By John Sexton
For those of you who own an Apple iPad, I have some exciting news...a brand new Ansel Adams app has just been released at the Apple iTunes app store.
I don't have an iPad myself (perhaps I should add one to my Christmas list!), but I was able to gift this app to a close friend and spend a little bit of time enjoying it on his iPad.
The app was published by Little, Brown and Company in collaboration with The Ansel Adams Trust. Andrea Stillman, whom I worked with at Ansel's in the late '70s and early '80s, selected the photographs, and contributed a lot of the information included in the app. Andrea has edited many books of Ansel's work and, in my opinion, is the leading expert on his work.
Ansel's images look great on the iPad display. There is a forty image slide show that includes well-known along with some lesser-known images. Each image has a brief essay by Andrea that is available by clicking on the image, or you can listen to Andrea read the text. I didn't have time to listen to all of the commentaries, but my wife Anne and I are looking forward to doing so in the near future. Naturally, you can view the images in silence, or listen to them with synchronized music...or anything you have in your iTunes library.
There is another section called "Letters and Images" that has letters between Ansel and Alfred Stieglitz, Georgia O'Keeffe, Edward Weston, Garry Trudeau, President Carter, his wife Virginia, and others.
There are some really fun postcards that Ansel sent to his close friends Nancy and Beaumont Newhall while on the road photographing. You can even send a vintage looking e-postcard with an AA image, along with your own note, from within the app...very cool!
There is a chronology of Ansel's life and career, a complete bibliography, and even web links that Ansel fans will find of interest.
The app runs only on the Apple iPad. It will not run on the iPhone. If it did, the images would be too small to be fully appreciated.
You can find the Ansel Adams app at Apple's iTunes store. The price is $13.99. It will make a great holiday gift for anyone you know who is fan of Ansel's work and owns an iPad, and of course would make an excellent gift for yourself!
Anne and I had a great time exploring this new app. It was enjoyable, and we learned a few things we didn't know about Ansel. Now I have to figure out some other reasons to justify why I need an iPad!
Republished from John's new December newsletter, with his permission of course. Funny how things sometimes seem to synchronize—yesterday I bought a print of Ansel Adams by Ted Orland, who started his career as an assistant for Ansel, and this morning I heard from John—who started his career as an assistant for Ansel.
That's been a long time ago now, of course, and John has enjoyed a distinguished career of his own. Although I would venture to say that no one has exemplified more than John the best of the Ansel Adams tradition both as an artist and a teacher.
Note also that John is having his own print offer right now—four fine prints, including the one below, available for an advantageous price (30% off) and, just as importantly, for immediate delivery: John is promising that every order placed by this Saturday, the 4th, will be mailed by December 10th so it will get to you before the holidays.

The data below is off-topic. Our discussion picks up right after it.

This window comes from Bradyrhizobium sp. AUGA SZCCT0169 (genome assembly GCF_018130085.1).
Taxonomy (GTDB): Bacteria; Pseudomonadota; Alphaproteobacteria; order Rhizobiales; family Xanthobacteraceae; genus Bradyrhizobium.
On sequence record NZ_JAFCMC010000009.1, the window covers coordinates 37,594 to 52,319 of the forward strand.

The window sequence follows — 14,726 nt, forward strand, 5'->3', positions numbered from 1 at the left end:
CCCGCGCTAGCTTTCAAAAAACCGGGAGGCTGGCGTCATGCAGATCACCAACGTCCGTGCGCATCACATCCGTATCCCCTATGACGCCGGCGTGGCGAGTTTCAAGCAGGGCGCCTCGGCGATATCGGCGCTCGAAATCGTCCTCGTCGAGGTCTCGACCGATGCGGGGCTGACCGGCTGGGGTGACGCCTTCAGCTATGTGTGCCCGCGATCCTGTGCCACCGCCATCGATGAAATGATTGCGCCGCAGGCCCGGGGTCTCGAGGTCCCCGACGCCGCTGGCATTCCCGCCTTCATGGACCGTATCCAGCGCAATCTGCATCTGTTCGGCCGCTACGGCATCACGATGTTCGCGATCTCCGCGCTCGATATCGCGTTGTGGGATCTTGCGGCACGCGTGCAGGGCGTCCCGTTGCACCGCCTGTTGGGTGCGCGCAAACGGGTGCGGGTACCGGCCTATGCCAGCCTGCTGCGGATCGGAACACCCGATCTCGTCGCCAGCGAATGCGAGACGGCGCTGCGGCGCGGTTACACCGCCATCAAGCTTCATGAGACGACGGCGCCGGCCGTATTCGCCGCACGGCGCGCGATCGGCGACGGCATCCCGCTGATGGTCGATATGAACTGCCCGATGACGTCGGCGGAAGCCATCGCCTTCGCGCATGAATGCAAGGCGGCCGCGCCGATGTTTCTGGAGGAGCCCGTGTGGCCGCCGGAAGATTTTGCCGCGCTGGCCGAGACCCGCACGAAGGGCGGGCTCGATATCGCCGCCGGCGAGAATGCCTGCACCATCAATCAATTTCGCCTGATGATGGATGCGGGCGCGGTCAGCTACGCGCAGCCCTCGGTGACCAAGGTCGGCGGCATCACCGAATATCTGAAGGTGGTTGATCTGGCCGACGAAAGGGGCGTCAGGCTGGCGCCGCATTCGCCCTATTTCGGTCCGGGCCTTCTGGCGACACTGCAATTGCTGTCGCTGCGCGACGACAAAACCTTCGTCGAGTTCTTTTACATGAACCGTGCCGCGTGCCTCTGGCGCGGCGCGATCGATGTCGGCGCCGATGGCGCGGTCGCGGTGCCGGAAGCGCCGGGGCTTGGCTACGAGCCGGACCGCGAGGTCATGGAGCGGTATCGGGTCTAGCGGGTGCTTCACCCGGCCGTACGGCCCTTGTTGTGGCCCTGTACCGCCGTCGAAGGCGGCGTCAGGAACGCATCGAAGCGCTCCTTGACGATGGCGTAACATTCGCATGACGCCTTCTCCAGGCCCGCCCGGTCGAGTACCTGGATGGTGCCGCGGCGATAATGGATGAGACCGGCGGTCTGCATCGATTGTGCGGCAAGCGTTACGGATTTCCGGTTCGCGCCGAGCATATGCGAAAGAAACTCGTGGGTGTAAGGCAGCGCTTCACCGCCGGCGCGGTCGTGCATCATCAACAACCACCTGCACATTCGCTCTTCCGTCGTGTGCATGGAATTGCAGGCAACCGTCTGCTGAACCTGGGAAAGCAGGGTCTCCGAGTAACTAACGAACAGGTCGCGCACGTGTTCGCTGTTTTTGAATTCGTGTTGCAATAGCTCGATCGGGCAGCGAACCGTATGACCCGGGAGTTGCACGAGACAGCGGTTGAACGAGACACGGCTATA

Oh, and I would be remiss if I failed to point out that his most recent book, Recollections: Three Decades of Photographs, is still available. —Mike
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Original contents copyright 2010 by Michael C. Johnston and/or the bylined author. All Rights Reserved.
Featured Comment by Jim in Denver: "I wish there was a John Sexton app...I have always enjoyed his work more than Ansel's."
Featured Comment by Moose: "I have several books of Adams's black and white images and have seen quite a few original prints in various venues, from very large prints of the famous ones to a series of commercial shots of a college and its students quite early in his career.
"The most interesting Adams work I’ve run across in years is Ansel Adams in Color, edited by Andrea Stillman and John P. Schaefer.
"If you've ever wondered what St. Ansel would have done in color, here's the answer. I don't know what the earlier book looked like. Reviewers say this one is better printed. Nor do I know what photographic prints might look like.
"There are 62 color reproductions, covering a fairly wide range of subjects, light and mood. I really love many of them. There's also a small selection of letters at the end that show Adams's changing views of color photography.
"Reading some of his letters, I imagine looking at 8x10 Kodachromes on a light table, then at the prints possible at the time—and being incredibly frustrated. He was a master at creating his vision of the subject on paper from a negative. But he had no control over the color printing process, and the results had none of the magic qualities of the transparencies.
"The reproductions in the book are quite another thing. Created with some sort of laser scanning process from the original transparencies, they strike me as beautiful.
"I wonder what he would have thought of these reproductions. I like to imagine he would have approved.
"According to the book, Adams took over 3,500 color images, starting when Kodachrome was invented in the '30s. Kodak contracted with him to use their films as they developed them. He did other commercial work in color, as well as some photography for himself.
"At $23 from Amazon, I think this book is a steal."